benefits. They believed that workers in risky occupations should be paid more, rather than have a safer workplace. Senior staff members at AFL-CIO headquarters, on the other hand, were interested in better working conditions and fought hard to make the issue a priority among union leaders. They had little trouble winning support from the rank-and-file, who were increasingly motivated to strike over working conditions. These union activists forged alliances with public health specialists within the national bureaucracy to make the case for greater government involvement.
Labor’s interest in workplace safety coincided with the Democratic party’s search for new issues that would enhance their electoral prospects. The general emphasis on social regulation appealed to educated middle- and upper-middle class voters who were motivated as much by social issues as economic issues. In the wake of increased spending for social programs and the war in Vietnam, social regulation appeared to be a relatively cheap tool of reform at a time when Congress was becoming more cost-conscious. Moreover, the OSH Act strengthened ties to organized labor, which increasingly felt that Democrats were devoting too much attention to racial minorities. Noble portrays Johnson’s involvement as decisive. In a curious reversal, it was Johnson who lobbied union leaders to make workplace safety a priority. And it was Johnson’s Bureau of the Budget (BOB) that led the way in drafting a bill in 1966 and 1967. 28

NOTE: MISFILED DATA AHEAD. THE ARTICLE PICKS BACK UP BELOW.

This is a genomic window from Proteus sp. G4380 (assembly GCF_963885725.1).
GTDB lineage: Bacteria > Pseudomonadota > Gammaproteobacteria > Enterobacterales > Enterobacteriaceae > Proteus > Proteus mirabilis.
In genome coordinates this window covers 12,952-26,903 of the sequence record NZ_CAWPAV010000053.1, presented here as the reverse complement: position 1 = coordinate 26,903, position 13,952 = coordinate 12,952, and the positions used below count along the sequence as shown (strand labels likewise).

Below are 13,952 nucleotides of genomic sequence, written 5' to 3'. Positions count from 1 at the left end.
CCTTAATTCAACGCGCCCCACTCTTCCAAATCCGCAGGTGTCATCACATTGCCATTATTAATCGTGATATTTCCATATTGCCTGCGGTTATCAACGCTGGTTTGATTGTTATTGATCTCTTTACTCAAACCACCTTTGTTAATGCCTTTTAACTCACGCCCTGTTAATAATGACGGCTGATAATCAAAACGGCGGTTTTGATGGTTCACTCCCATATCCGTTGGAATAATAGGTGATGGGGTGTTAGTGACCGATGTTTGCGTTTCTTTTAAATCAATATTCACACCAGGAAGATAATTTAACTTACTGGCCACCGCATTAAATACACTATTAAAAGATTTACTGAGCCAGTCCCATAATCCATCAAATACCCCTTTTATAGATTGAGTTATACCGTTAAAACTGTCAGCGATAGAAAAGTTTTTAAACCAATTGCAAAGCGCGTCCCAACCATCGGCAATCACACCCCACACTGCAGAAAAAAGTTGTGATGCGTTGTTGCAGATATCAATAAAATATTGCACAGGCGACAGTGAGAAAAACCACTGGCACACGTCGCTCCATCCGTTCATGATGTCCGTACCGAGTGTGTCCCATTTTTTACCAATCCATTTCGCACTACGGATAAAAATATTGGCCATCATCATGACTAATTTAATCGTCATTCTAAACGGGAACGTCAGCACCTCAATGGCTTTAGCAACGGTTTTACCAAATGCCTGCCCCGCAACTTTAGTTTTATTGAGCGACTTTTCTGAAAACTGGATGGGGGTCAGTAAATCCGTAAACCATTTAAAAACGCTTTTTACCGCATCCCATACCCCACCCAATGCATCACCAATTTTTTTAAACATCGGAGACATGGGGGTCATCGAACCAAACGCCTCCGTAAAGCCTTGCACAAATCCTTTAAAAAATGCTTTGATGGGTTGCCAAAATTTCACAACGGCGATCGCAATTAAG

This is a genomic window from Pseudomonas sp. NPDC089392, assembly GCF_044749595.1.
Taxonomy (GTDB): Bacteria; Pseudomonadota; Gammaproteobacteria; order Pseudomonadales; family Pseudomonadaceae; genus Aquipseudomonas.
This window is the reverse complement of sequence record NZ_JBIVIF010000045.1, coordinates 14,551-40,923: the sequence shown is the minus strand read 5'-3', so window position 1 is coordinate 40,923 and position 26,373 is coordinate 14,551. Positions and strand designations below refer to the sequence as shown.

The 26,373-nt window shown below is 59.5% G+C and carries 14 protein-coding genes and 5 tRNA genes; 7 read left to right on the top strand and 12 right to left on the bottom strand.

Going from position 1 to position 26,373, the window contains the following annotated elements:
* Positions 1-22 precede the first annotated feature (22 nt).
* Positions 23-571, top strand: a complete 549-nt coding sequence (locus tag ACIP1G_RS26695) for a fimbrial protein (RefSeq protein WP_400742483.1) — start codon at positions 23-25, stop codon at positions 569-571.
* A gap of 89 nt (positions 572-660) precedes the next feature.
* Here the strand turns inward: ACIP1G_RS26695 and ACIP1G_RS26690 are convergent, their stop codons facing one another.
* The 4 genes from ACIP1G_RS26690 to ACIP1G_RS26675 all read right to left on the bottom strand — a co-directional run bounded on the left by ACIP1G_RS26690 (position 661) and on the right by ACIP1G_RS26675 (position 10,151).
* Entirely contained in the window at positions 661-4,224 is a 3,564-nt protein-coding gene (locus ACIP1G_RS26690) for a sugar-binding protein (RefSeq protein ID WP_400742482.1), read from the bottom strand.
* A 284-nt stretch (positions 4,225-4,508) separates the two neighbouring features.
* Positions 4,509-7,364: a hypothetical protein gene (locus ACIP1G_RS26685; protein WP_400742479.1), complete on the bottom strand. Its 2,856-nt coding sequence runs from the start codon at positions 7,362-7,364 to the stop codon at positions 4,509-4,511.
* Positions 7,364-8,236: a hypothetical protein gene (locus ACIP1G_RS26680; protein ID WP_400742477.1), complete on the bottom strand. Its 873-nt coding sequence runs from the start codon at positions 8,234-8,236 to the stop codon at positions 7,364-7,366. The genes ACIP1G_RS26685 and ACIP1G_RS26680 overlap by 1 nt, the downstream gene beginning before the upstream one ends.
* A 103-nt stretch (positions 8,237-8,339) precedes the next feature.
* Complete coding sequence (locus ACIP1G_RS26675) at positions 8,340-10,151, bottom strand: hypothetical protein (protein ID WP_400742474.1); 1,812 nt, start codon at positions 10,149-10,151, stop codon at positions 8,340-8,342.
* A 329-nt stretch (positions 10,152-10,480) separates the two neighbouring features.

One justification for any new legislation was that states’ worker compensation programs and workplace regulations had done too little to prevent accident rates from rising. As with disability insurance, national officials faced at least two main alternatives: try to reform existing state laws or design a new national program. Reform of states’ compensation laws was considered early in the process of crafting the OSH Act, but dismissed for political reasons.
The administration ... decided against reforming the workers’ compensation system, although that program’s manifest failures made reform logical. Organized labor considered this as important, if not more important, than a federal regulatory program, and Johnson’s own advisers were attracted to the idea of rehabilitating the system to provide economic incentives to employers to improve working conditions. But [Labor Secretary] Wirtz met with insurance industry representatives to test the waters and returned to recommend two very limited reforms: a grants-in-aid program to improve state research and administration, and a congressionally appointed National Commission on Workmen’s Compensation.
Johnson’s advisers clearly understood the economic and political interests at stake and the problems they faced if they chose to tackle workers’ compensation directly. After reviewing the history of the program, both the Council of Economic Advisers (CEA) and BOB concluded that comprehensive changes were unlikely to succeed in Congress. Gardner Ackley, chair of the CEA, wrote [Joseph] Califano [Johnson’s top domestic policy advisor] that “even innocuous government efforts to